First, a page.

Nursing has been named as one of the most “recession proof” occupations in the UK in terms of job security.
Analysis of data from the Office for National Statistics by recruitment firm Randstad Care has found that the collective wages paid to nurses across the country has risen 23% in the past 12 years.
This is despite an average real terms cut to individual nurse salaries of around 5% in the same period, according to the analysis.
“The fact nursing jobs are dominated by public sector employers is why workers were sheltered from the worst of the job cuts”
This indicates the profession can offer relative job security in spite of the global financial downturn and is expected to “remain relatively unaffected by economic volatility for the foreseeable future”, according to those behind the research.
Figures from the ONS appear to back this up, showing the number of nurses in permanent employment across public and private sectors over the past decade has grown by around 30% from 308,000 in 2002 to just over 400,000 in 2014.
Only two other occupations in the UK were ranked above nursing as being more “recession proof” by Randstad, due to their larger increases in aggregate wages – the technology and social care sectors.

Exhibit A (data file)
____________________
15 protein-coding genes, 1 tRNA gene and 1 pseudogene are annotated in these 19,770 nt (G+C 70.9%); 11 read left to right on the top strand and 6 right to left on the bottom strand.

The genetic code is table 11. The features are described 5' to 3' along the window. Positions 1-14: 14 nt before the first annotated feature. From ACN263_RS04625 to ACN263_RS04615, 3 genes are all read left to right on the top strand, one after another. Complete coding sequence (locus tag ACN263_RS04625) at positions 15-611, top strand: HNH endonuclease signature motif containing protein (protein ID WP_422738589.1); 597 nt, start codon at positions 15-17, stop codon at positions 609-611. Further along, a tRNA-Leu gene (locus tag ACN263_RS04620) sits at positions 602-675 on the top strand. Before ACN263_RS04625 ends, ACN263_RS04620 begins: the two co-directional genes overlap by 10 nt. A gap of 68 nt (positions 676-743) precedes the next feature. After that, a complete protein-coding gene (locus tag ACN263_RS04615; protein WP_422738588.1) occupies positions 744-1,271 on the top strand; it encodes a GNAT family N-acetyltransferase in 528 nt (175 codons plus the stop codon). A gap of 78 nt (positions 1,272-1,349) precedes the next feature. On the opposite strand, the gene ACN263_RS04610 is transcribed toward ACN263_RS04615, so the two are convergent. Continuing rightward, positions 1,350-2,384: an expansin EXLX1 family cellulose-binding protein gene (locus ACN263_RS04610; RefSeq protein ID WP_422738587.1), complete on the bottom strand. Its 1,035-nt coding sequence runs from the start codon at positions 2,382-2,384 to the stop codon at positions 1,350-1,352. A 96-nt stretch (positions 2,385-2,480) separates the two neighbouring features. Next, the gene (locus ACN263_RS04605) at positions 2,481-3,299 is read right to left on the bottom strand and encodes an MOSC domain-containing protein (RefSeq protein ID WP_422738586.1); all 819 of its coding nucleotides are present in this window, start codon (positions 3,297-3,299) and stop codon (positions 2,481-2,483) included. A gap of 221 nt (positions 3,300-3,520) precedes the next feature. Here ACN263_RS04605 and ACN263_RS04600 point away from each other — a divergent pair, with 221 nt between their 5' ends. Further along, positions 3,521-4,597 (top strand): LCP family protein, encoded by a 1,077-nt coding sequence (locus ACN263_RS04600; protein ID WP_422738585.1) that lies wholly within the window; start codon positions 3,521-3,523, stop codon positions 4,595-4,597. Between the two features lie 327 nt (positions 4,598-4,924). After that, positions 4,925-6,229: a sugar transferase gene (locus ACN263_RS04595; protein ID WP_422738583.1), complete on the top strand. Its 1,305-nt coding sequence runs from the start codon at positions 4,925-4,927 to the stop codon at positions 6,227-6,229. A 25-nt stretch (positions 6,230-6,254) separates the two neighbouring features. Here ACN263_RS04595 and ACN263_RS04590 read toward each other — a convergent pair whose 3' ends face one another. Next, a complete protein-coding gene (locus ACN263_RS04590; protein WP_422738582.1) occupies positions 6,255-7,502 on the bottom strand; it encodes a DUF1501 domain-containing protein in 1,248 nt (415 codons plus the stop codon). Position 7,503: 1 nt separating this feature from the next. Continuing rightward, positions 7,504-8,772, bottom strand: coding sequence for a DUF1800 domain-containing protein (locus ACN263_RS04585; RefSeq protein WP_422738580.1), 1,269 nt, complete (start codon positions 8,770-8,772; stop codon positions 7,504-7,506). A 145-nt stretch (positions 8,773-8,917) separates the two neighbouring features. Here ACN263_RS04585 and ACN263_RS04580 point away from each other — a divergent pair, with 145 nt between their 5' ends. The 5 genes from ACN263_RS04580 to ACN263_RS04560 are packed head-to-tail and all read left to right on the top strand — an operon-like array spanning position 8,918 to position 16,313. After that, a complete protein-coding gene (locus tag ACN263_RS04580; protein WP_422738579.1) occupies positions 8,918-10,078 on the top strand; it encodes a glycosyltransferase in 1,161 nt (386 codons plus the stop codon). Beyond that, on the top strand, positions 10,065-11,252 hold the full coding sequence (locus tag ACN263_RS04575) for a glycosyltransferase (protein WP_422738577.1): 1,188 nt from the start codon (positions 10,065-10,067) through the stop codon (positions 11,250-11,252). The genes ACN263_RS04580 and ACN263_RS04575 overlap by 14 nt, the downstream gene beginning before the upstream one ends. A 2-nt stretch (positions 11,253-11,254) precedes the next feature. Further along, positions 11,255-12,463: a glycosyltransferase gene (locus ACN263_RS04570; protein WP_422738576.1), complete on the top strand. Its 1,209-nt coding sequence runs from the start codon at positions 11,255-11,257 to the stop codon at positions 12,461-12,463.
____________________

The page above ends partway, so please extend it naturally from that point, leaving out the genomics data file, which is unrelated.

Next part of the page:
Total wages paid to technology professionals increased by more than 80% between 2002 and 2014, despite an average 11% drop in their individual salaries.
During the same time, the wage bill for social workers increases by 25%, but employee salaries dropped by 4%.
“[Nursing is not] completely immune to the vagaries of the economy and the drop in real wages portrays a sector reeling from a series of cuts”
Victoria Short, managing director of Randstad Care, said: “The fact that nursing jobs are dominated by public sector employers is one of the reasons it is considered to be one of the most recession-proof occupations and why its workers were sheltered from the worst of the job cuts when the financial crisis really started to bite.”
However, she noted: “That doesn’t mean it is completely immune to the vagaries of the economy and the drop in real wages in recent years portrays a sector reeling from a series of cuts, as part of the government’s austerity measures.”
She added that previous research carried out by Randstad Care suggested job security was more important than remuneration to people working in healthcare.
“These statistics would suggest that nursing is a solid selection for individuals concerned about their long-term prospects,” said Ms Short.